PROVIDENCE, R.I. [Brown University] — A study from researchers at Brown University, Rhode Island Hospital and the University of Rhode Island found that pharmacists — not just physicians at clinics and doctor’s offices — can safely and effectively start patients with opioid use disorder on the lifesaving medication buprenorphine.
“With over 100,000 overdose deaths in 2022 and an opioid crisis impacting states across the country, improving access to buprenorphine is a critical and necessary next step,” said Traci Green, lead study author and co-director of Rhode Island Hospital’s Center of Biomedical Research Excellence on Opioids and Overdose, which was established in 2018 to research innovations to address the opioid epidemic.
“Dramatically increasing capacity to provide good, lifesaving treatment for people with opioid use disorder through pharmacies is an approach that could be ramped up today,” said Green, who is also an adjunct professor at Brown University's Warren Alpert Medical School. “It’s a game-changer.”
The first-of-its-kind pilot study, published on Thursday, Jan. 12, in the New England Journal of Medicine, documents the experiences of 100 patients who started taking buprenorphine after visiting a specially trained pharmacist for their care. Once stabilized on the medication, 58 patients were randomly assigned to receive either continued care in the pharmacy or usual care in a clinic or physician’s office.
After one month, the patients in the pharmacy care group showed dramatically higher rates of retention: 25 patients (89%) continued to receive treatment in the pharmacy compared to five (17%) in the usual care group.
“To have so many people in the pharmacy group continue on with their care was completely unexpected,” Green said. “The results from this pilot study show how pharmacies can be an effective and viable pathway to treatment for opioid use disorder.”
A third of patients in the study identified as Black, Indigenous or persons of color, and almost half were without a permanent residence.
“Considering overdose deaths are increasing the fastest among Black and Hispanic communities and over 1,500 Rhode Islanders are currently unhoused, pharmacy-based addiction care models could be a pathway to promote racial and economic equity in accessing addiction treatment,” said study author Dr. Josiah D. Rich, a professor of medicine and epidemiology at Brown University.
“Treatment with medications can only work if it is available and accessible in the community,” said Rich, who is also an attending physician at the Miriam and Rhode Island Hospitals. “Opioid use disorder is too often a lethal disease, and it kills by stigma and isolation. Widespread, equitable access to effective treatment is the answer. Our study showed that the pharmacy treatment model increases access, which benefits a diverse patient population and increases equity.”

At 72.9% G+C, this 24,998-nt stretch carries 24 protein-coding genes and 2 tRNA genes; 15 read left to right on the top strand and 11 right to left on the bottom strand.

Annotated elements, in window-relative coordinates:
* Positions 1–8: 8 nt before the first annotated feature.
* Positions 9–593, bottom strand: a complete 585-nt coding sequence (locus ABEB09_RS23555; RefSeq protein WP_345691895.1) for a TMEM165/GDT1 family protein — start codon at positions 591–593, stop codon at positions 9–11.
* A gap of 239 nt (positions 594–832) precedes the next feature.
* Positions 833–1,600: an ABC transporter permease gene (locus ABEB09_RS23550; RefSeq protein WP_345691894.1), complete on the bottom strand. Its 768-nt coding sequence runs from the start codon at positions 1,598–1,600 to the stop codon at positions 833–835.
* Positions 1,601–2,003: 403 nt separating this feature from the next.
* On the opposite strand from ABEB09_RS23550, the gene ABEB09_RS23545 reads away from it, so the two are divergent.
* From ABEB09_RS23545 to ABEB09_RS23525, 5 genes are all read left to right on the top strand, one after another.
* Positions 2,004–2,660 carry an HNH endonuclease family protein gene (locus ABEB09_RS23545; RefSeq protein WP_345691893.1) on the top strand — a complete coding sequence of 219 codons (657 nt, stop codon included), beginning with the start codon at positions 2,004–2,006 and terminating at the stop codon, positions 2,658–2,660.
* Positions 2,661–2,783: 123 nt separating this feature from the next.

Buprenorphine is an opioid agonist/antagonist medication that has proven safe and effective in treating opioid withdrawal, Rich noted, and has been approved by the U.S. Food and Drug Administration to treat opioid use disorder.
Currently, patients with an opioid use disorder who are prescribed buprenorphine or naltrexone must see an approved physician or go to a U.S. Drug Enforcement Agency-approved opioid treatment facility for their care. Patients typically then have the medications dispensed at the clinic or go to the pharmacy to pick them up.
Regulatory hurdles have prevented widespread use of buprenorphine, the researchers noted; a 2019 national survey found that 80% of people with substance use disorder never receive any evidence-based medication treatment. Those who are prescribed treatment often face barriers such as long-distance travel to clinics, inconvenient clinic hours, time-consuming paperwork and bureaucracy, stigma and more.
“We have a serious treatment gap — we are missing 90% of the people with opioid use disorder who need and want treatment,” said Jeffrey Bratberg, a study author and clinical professor of pharmacy practice at the University of Rhode Island College of Pharmacy. “Pharmacists are an underutilized partner in the health care workforce, especially the behavioral health care workforce. There is a pharmacy within 5 miles of where 95% of Americans live.”
The study enabled pharmacists trained in the foundations of addiction treatment to instead be a convenient and community-located place for patients to go for care and access medication. At the “one-stop” community pharmacy visit, patients filled their prescriptions, obtained medication management and received follow-up care.